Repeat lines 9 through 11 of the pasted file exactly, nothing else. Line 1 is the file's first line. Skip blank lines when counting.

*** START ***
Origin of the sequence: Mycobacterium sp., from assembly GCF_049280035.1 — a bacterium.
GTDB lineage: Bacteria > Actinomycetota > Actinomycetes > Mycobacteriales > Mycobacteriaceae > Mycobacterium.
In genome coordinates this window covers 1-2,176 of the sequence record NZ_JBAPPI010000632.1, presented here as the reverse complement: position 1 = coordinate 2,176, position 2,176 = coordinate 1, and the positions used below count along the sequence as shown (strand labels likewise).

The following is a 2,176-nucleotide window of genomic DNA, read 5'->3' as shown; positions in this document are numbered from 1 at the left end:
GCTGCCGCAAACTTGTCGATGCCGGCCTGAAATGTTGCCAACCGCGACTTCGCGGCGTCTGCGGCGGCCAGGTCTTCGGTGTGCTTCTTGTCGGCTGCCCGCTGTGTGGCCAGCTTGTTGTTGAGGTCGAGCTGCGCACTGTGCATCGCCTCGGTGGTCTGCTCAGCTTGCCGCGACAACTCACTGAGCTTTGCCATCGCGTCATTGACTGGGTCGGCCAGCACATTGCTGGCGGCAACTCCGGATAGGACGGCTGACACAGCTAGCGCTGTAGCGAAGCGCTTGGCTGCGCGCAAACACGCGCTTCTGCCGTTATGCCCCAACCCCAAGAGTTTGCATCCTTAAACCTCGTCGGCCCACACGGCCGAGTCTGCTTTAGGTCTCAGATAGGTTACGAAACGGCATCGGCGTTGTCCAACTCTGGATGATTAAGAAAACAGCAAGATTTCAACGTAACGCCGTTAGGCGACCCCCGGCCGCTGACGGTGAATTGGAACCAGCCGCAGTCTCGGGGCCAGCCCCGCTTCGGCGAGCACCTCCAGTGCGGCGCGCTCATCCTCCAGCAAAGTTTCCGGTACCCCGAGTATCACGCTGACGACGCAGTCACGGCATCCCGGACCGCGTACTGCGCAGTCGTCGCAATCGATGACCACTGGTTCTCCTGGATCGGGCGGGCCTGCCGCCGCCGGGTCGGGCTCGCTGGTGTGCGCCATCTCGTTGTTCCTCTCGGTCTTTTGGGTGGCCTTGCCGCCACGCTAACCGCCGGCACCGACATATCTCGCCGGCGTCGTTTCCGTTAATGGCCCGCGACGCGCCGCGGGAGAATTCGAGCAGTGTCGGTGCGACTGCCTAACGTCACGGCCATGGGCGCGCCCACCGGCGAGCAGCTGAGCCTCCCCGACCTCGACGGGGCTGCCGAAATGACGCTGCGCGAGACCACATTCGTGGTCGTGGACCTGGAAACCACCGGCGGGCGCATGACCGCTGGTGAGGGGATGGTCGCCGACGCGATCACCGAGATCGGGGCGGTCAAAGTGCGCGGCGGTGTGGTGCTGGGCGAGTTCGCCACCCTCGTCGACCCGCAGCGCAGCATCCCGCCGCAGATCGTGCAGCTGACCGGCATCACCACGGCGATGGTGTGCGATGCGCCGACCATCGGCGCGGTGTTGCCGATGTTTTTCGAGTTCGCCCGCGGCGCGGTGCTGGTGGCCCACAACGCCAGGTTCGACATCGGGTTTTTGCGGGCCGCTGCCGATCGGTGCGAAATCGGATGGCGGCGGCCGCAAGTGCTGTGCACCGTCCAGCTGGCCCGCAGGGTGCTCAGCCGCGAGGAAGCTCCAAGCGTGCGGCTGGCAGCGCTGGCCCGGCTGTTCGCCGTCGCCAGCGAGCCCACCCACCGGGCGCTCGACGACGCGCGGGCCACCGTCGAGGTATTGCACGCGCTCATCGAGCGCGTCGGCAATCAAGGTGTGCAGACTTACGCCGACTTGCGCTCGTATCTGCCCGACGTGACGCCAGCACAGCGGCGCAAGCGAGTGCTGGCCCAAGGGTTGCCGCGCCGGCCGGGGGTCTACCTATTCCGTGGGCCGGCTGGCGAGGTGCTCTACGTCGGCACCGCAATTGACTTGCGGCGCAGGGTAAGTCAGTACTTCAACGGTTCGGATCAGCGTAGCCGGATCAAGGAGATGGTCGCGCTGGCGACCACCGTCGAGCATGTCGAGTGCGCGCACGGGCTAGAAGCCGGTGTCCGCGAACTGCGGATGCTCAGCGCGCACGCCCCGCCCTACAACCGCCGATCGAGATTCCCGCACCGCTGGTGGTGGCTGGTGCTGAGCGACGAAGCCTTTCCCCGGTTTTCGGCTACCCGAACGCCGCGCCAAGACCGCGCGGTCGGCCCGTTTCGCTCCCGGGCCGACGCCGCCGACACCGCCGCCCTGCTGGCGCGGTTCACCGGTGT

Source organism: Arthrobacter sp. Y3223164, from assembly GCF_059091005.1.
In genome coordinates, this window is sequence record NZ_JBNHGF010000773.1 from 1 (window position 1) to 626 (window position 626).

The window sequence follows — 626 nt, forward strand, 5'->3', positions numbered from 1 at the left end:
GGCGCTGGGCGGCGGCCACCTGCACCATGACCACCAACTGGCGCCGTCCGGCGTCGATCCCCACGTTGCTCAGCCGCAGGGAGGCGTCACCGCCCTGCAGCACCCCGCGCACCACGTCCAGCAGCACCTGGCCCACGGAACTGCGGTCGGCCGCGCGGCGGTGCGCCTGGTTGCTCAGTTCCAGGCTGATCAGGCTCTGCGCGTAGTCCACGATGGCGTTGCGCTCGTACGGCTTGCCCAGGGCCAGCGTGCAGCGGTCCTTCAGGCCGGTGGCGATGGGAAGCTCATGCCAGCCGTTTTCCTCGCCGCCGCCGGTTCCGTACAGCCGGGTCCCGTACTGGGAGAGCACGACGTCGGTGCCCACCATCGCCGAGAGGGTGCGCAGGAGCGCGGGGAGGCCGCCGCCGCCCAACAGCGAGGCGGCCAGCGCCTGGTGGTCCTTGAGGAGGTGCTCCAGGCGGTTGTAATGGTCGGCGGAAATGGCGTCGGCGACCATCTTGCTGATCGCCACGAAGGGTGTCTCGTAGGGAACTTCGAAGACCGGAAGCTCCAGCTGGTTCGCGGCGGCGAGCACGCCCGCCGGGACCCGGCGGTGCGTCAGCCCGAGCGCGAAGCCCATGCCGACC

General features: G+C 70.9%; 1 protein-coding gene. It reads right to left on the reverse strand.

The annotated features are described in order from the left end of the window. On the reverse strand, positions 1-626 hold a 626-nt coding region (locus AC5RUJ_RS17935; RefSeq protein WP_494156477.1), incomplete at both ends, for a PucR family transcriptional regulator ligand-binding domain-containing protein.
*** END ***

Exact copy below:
GGCGCTGGGCGGCGGCCACCTGCACCATGACCACCAACTGGCGCCGTCCGGCGTCGATCCCCACGTTGCTCAGCCGCAGGGAGGCGTCACCGCCCTGCAGCACCCCGCGCACCACGTCCAGCAGCACCTGGCCCACGGAACTGCGGTCGGCCGCGCGGCGGTGCGCCTGGTTGCTCAGTTCCAGGCTGATCAGGCTCTGCGCGTAGTCCACGATGGCGTTGCGCTCGTACGGCTTGCCCAGGGCCAGCGTGCAGCGGTCCTTCAGGCCGGTGGCGATGGGAAGCTCATGCCAGCCGTTTTCCTCGCCGCCGCCGGTTCCGTACAGCCGGGTCCCGTACTGGGAGAGCACGACGTCGGTGCCCACCATCGCCGAGAGGGTGCGCAGGAGCGCGGGGAGGCCGCCGCCGCCCAACAGCGAGGCGGCCAGCGCCTGGTGGTCCTTGAGGAGGTGCTCCAGGCGGTTGTAATGGTCGGCGGAAATGGCGTCGGCGACCATCTTGCTGATCGCCACGAAGGGTGTCTCGTAGGGAACTTCGAAGACCGGAAGCTCCAGCTGGTTCGCGGCGGCGAGCACGCCCGCCGGGACCCGGCGGTGCGTCAGCCCGAGCGCGAAGCCCATGCCGACC

General features: G+C 70.9%; 1 protein-coding gene. It reads right to left on the reverse strand.

The annotated features are described in order from the left end of the window. On the reverse strand, positions 1-626 hold a 626-nt coding region (locus AC5RUJ_RS17935; RefSeq protein WP_494156477.1), incomplete at both ends, for a PucR family transcriptional regulator ligand-binding domain-containing protein.